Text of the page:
Those financing the purchase with a mortgage will not receive the deeds, as this will be passed on to your lender.  If you bought the home with cash, a copy of the deeds will be sent directly to you. 

You should receive your legal documents from the Land Registry that confirm you are the new owner of the property in approximately 3 weeks.

If you are the seller, you will receive legal documents that confirm the successful sale of the property. You will have to compensate your estate agent and receive any remaining payments before the conveyancing is complete.

Bottom Line: Do I Need a Conveyancer?

Although it is not obligatory to deal with a conveyancer when buying or selling a house, hiring one can make the entire process easier to manage

The tasks and responsibilities of a conveyancer can be quite complex and too many to keep track of at times. Plus, any mistakes can be quite costly and may even result in legal action, further highlighting the need for professional assistance. Last but not least, mortgage lenders will require buyers to hire a qualified conveyancer as part of the loan agreement, so if you are taking out a home loan, hiring a solicitor is a must.

                           

Frequently Asked Questions And Their Answers

Is it better to use a solicitor or a conveyancer?

They both have the same qualifications and are regulated by the same professional bodies when it comes to property transactions. The only difference is that solicitors can provide other legal services, whereas conveyancers can only offer conveyancing services.

How long is the conveyancing process?

The conveyancing process can take anywhere from 12 to 16 weeks which starts with an offer being made and ends on completion day. It depends on the complexity of the sale, the number of parties involved, and how quickly everyone responds to requests for information.

What can I expect from a conveyancer?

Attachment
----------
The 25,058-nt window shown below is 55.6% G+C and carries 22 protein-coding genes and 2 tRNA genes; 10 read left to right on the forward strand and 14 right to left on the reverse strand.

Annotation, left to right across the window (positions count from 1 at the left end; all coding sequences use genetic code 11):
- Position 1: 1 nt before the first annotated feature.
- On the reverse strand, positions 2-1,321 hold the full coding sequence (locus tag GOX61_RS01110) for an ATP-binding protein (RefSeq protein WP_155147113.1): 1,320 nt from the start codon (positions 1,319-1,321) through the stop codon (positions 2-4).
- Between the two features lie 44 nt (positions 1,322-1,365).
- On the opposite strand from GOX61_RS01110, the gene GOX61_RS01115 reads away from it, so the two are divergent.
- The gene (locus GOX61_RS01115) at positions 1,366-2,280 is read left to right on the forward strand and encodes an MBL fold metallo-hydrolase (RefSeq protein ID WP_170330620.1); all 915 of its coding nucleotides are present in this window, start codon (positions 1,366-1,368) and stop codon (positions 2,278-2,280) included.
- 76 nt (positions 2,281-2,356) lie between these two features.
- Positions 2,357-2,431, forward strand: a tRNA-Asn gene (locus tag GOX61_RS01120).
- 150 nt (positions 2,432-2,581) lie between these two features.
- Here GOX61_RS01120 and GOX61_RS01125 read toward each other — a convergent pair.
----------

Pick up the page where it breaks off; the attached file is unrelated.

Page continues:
Your conveyancer will manage the legal process of buying or selling your home. You should look for a solicitor who will check and recheck every detail, maintain a clear line of communication, and provide swift answers to any questions you may have. 

What does a conveyancer do when selling a house?

The responsibilities of a conveyancer representing the seller are similar to the buyer’s solicitor. They are required to provide the contract pack, address any potential issues the buyer’s conveyancer might have, calculate the completion figure and redeem the mortgage by sending the net proceeds of sale to their client.

My name is Marija, and I'm a financial writer at DontDisappointMe. Although finance might not be everyone's cup of tea, my 10+ years of working in one of the biggest banks in my country, and my interest in extensive research on everything finance/investment-related, have made me somewhat of an expert in the field (if I do say so myself). No longer having the passion to work in a corporate setting, I decided that I couldn't let all of this knowledge go to waste so I started writing. And, here I am! Today I try to share my knowledge with my audience in the hopes of making this topic as simple and interesting as possible. In my leisure time, I like spending time with my family and travelling to new locations.